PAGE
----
coupe said...

I'm not a detective, but this one is easy. His ex-wife sent the returns, as she was the only other person on Earth who had a copy. She also has a few other years in which she signed.

But I agree, the income tax enabled the country to become an imperialist war power, and has bankrupted our society.

The only way forward is to replace it with a consumption tax (VAT). That way food, water, and energy can be easily non-taxed.

SukieTawdry said...

The big story is that Trump lost a billion dollars and screwed over thousands of little people but came out still rich himself.

That may be true. But, if so, did he do any of it illegally? The problem is not people who take advantage of the system, but the rigged system itself. And it's the lawmakers and regulators who rig the system to whom you should take your complaints.

rehajm said...

The nature of our tax system is we're only required to pay tax on income we're realized- add up the revenue, subtract the losses and what's left is taxable income. A tax loss carryforward is neither a deduction nor a 'loophole', but a means of bringing forward (or back) a loss to a future (past) reporting period. It exists only a means of reconciling different reporting periods, not as a scheme to avoid taxation.

cubanbob said...

As per Drudge the NYT didn't pay income taxes in 2014. And it's patron saint Carlos Slim needs exposing.

Original Mike said...

I don't see this as an example of a "rigged system". Income tax is a tax on income. Income is the sum of gains and losses.

Martha said...

Hillary! and Bill use donations to the Clinton Foundation to legally shelter speaking income.
Hillary! donated Bill's old used ( ewwwwww ) underwear to Goodwill and took a tax deduction back wen they were Arkansas poor.

and Susanne Craig intrepid New York Times reporter breathlessly reports that Trump legally used the tax code to minimize his tax bill!

Humperdink said...

The media leaps from fat shaming to tax shaming. And Hillary rests.

Achilles said...

Blogger Once written, twice... said...
"The big story is that Trump lost a billion dollars and screwed over thousands of little people but came out still rich himself."

This is so blitheringly stupid. Your posts in general are really dumb though.

AJ Lynch said...

The tradition of candidate's releasing their tax returns only benefits long-servig pols like the Clintons and Joe Biden. They=ir primary source of income is the salaries paid by we taxpayers. The tradition allows the media to demonize private sector candidates as plutocrats when their tax returns show they have made a lot of money.

madAsHell said...

The big story is that Trump lost a billion dollars and screwed over thousands of little people but came out still rich himself.


The big story is that Clinton sold the state secrets, and screwed over thousands of little people, but found a way to enrich the Clinton foundation.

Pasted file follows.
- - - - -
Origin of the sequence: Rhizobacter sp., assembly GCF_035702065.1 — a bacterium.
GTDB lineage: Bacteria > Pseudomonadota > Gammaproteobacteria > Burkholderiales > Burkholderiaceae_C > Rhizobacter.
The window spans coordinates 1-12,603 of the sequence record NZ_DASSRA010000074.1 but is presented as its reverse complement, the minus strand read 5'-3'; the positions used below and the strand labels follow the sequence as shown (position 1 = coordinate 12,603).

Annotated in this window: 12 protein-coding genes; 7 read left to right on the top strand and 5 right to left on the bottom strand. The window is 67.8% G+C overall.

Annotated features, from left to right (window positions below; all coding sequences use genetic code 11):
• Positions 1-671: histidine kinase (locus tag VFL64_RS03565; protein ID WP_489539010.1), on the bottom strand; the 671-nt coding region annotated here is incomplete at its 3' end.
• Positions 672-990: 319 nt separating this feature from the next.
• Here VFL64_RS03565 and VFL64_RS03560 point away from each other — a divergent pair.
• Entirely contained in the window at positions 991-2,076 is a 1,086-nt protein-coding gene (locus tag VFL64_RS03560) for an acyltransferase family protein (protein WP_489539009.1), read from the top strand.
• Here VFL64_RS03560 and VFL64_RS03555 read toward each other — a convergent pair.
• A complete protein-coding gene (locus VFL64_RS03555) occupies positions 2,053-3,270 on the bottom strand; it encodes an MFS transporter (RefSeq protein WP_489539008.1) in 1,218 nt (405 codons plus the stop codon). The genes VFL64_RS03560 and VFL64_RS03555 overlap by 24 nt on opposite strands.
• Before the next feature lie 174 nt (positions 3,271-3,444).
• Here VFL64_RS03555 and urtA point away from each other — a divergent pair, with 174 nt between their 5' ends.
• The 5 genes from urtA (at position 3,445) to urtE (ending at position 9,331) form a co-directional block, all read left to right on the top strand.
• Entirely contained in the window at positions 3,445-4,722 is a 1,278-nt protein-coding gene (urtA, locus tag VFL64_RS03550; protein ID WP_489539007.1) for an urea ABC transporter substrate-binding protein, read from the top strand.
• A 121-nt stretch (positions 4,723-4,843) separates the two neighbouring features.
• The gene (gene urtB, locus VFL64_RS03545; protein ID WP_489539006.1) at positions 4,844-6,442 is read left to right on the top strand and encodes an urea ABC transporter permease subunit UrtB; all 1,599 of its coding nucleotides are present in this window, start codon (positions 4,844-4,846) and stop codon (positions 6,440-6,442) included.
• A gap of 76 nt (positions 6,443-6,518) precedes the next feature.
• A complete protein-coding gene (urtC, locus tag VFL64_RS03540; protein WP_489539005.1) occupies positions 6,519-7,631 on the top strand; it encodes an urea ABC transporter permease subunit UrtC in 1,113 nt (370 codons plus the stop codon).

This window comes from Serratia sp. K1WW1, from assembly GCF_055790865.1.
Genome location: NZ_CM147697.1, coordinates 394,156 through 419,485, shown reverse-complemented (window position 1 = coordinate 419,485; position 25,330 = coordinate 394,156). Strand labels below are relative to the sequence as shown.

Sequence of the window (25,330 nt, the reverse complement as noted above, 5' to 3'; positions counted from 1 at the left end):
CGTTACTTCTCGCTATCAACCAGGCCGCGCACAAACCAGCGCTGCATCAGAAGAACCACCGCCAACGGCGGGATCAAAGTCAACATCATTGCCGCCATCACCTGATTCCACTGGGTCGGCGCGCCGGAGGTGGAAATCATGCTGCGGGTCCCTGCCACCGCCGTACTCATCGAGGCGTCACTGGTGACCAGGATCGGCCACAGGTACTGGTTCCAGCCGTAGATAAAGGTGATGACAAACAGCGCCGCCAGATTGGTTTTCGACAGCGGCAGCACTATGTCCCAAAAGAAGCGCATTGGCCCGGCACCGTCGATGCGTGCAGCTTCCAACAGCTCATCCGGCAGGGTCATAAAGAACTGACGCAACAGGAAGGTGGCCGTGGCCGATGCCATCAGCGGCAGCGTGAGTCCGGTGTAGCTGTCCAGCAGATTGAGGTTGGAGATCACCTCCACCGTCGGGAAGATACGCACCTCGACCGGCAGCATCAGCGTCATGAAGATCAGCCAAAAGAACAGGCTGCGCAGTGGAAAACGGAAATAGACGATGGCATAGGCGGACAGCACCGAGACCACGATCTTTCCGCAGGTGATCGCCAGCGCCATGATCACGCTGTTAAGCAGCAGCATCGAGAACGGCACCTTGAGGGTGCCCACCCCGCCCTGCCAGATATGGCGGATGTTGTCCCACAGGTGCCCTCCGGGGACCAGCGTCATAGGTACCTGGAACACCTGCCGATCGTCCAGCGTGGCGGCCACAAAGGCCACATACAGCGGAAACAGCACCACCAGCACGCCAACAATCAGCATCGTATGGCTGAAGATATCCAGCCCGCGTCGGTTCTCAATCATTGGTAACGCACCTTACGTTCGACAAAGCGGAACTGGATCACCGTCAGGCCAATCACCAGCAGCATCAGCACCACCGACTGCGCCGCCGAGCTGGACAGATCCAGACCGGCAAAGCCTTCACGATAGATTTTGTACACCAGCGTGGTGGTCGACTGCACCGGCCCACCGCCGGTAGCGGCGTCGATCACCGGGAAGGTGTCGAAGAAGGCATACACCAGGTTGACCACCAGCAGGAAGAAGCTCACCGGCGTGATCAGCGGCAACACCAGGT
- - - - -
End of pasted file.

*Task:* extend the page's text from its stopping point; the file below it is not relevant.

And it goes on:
Birkel said...

"Anyone may arrange his affairs so that his taxes shall be as low as
possible; he is not bound to choose that pattern which best pays the
treasury. There is not even a patriotic duty to increase one's taxes.
Over and over again the Courts have said that there is nothing sinister
in so arranging affairs as to keep taxes as low as possible. Everyone
does it, rich and poor alike and all do right, for nobody owes any
public duty to pay more than the law demands."
--Learned Hand

Gregory v. Helvering 69 F.2d 809, 810 (2d Cir. 1934), aff'd, 293 U.S. 465, 55 S.Ct. 266, 79 L.Ed. 596 (1935)

readering said...

The two issues are that Trump is extremely aggressive in trying to minimize taxes and in claiming to be rich and successful in the face of catastrophic failure. We don't know from these one page summaries if thee deductions were challenged and upheld in subsequent years.

Romney took a political hit because the tax code let him pay a lot less than his huge income seemed to warrant. Of course Trump will take the same hit.

What would have been fun is if the pages had gone to wikileaks first.

rhhardin said...

It's not a mysterious policy. If you have gains you get to subtract losses.

The deduction is there because the tax year is an artificial way to measure gains and losses.

Today's losses spread over many years if there aren't gains in the same year to cancel them.

Birkel said...

Shall I trust anonymous readering or Learned Hand?

Close call, that. But I must trust Learned Hand.

Achilles said...

At this point taxpayers should just write their checks out to Boeing, General Electric, Insurance companies, other wealthy democrat donors, and their parents. The 1% receives the lions share of federal money.

Paying taxes is for chumps. The federal government could literally flush the money down a toilet and it would help us more than what is done with it now. They are printing and borrowing whatever they want anyway.

Hagar said...

If you want to run a successful business, i.e., make money at it, it is essential that you pay very close attention to the tax codes - State and local as well as the Federal - and take advantage of every break you can find. Every little thing adds up to a tidy sum at year's end and often is the difference between profit and loss.